About -23m, a semi-circular, vertical, bedrock feature emerged from the floor; this ragged, sharp toothed feature developed as "Paul's Pot" up against the Southeast rift, narrowing upon descent. At -26m access was gained, squeezing along the two-metre-long Southeast rift into a confined vertical cavity. Within this cavity, on the north side, a one metre long, 40mm wide cleft descends. Issuing forth, through this slot, flood water enters the dig, on at least one occasion reaching -12m.
Photographs of "Paul's Pot" when first exposed situated in front off the South East Rift and the partially excavated pot, at this point around two metres deep
These irregular flood events occur following protracted rainfall or cloudbursts. Proven by finding stored tell-tales migrating from their locations; particularly off the “The Plank”, (-14m). Further to this incredulous realization, a plastic container was found perched upon the RSJ at -12m. Such inundation is believed to occur when Coolagh River and its tributaries overwhelm the lower parts of system. Accumulated flood water, swiftly disappears. Locals, upstream of Poulclabber, have long described flood water erupting from poultaloons along the dry river valley.
Silts deposited from ebb and flow of flood water is noticeable in Pegasus Pot; ninety metres south of Considine’s cave. Here, the passages below “Beaver Pot” and the third pitch, “Clod Pot”, but with the exception of the pristine white, “Pauline’s Palace”, the place is mired with a fine silt. However, at the bottom of the second pitch in the original part of the cave, there is far less mud, it is a cleaner place, suggesting this area may well be a place worth digging.
As “The Ribs” developed in the shaft the digging area has moved subtly south, doing so means the digger has, on occasion to stop digging, go to “The Ribs”, reach up and wrestle a stuck kibble from “The Gap”, inbetween “The Ribs”. A variety of methods of landing the kibble next to the digger, were discussed and dismissed. On the 27th September, as digging commenced, PC trialled a 6mm travel line. Secured on the headframe and a bolt above “Paul’s Pot”. The affect was immediate; minor adjustments allowed the “floating kibble” to pass above “The Ribs” to literally arrive into the digger’s hands. Slack in the arc of the line allows the receiver to be closed safely, as normal. One bonus of this system is a faster turnabout; the digger barely moving from the spot to remove an empty and hook up a full kibble. A further bonus was the travel line, under load lifting a full kibble, significantly reduced a kibble swinging as it began to rise. Winching process is speeded up by not having to accommodate the kibble handling around “The Ribs”, seemingly, a small amount of time, it means the winchman has virtually no break between lowering and raising a load.
Surface maintenance required preparation of a new spoil area, trimming back foliage, servicing the winch & generator and developing a swiftly deployable 2:1 hauling system. Below ground; installation of fixed ladders to -22m and implementation of a deviation to allow the main hauling system assist hauling from “Paul’s Pot”. With the recent reduction in floor space, depth gain is expected to be swift.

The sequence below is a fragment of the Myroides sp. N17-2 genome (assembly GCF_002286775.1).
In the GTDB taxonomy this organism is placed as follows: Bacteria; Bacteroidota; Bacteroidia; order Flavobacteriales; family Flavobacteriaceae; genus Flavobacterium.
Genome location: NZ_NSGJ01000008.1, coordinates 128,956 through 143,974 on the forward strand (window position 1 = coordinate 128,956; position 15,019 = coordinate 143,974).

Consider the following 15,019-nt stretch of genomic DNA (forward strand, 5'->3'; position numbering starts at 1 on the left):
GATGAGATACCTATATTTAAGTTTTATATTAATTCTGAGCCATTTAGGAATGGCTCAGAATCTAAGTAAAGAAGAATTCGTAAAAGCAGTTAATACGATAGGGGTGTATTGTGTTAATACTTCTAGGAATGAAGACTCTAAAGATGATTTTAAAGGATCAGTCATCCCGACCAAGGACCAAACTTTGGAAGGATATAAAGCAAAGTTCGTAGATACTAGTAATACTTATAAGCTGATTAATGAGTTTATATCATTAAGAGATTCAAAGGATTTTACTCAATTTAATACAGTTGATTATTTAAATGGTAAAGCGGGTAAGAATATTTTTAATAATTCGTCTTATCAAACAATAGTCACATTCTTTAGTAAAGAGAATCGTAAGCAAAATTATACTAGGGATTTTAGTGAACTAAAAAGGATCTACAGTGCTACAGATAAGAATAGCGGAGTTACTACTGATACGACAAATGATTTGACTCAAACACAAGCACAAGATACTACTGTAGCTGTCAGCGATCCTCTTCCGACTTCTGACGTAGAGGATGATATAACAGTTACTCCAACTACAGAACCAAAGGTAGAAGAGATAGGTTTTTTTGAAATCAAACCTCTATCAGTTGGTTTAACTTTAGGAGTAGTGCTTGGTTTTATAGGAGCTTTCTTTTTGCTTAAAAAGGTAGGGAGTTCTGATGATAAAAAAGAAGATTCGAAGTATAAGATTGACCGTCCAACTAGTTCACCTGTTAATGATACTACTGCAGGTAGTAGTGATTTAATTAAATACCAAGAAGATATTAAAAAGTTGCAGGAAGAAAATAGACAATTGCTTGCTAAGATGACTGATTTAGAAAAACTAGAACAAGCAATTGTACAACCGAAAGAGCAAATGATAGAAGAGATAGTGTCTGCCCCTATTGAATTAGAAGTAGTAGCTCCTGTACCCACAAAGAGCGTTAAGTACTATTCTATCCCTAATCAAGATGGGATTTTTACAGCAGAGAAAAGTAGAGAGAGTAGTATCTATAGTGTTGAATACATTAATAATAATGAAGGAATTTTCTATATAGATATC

Surveying established multiple survey datums around the -22.5m horizon; measured by tape and laser level. Established in “The Gap” at -22.5m, is a datum relating to the precise centre line of the Hauling Way; a 50mm diameter yellow survey disc: survey discs supplied courtesy of “Popeye”.
Commitments occasionally affected attendance, yet over the four months, one hundred and eighty-eight hours were spent over thirty-three sessions. Twenty excavating, eleven maintenance and installing equipment, including facilitating excavating “Paul’s Pot” and installing the tyrolean for the kibbles; two sessions were surveying. Conservatively thirteen tonnes were raised; 19 nets and 344 kibbles.
As of 18th October 2021 we have spent a total of 1970 man hours, lifted 6959 loads from 354 visits at the South Shaft!
Considine’s Cave (South End) Review For 2021
Throughout the first quarter, Covid restrictions dramatically impacted progress; enormously so. To make use of the enforced “downtime”, significant maintenance issues were dealt with. A galvanized scaffold tube frame was constructed a metre below the working platform; an open framework, forming a secure cover for the shaft, -26.5m. Future maintenance, such as replacing platform pallets or running power cables, may be conducted without undue concern of slipping into the depths. The longitudinal scaffold tubes were extended along either side the shaft collar. Between these parallel tubes, lateral bars were fitted, offering a more substantial support for the timber pallet floor of the access way to the top of the fixed ladder. This scaffold tube frame will accommodate construction of a one metre cube frame of tubing; creating a secure entrance; its proposed, finished height above adjacent surfaces, will segregate cattle from the shaft. Further enhancing PCN’s respectful relationship with farmers.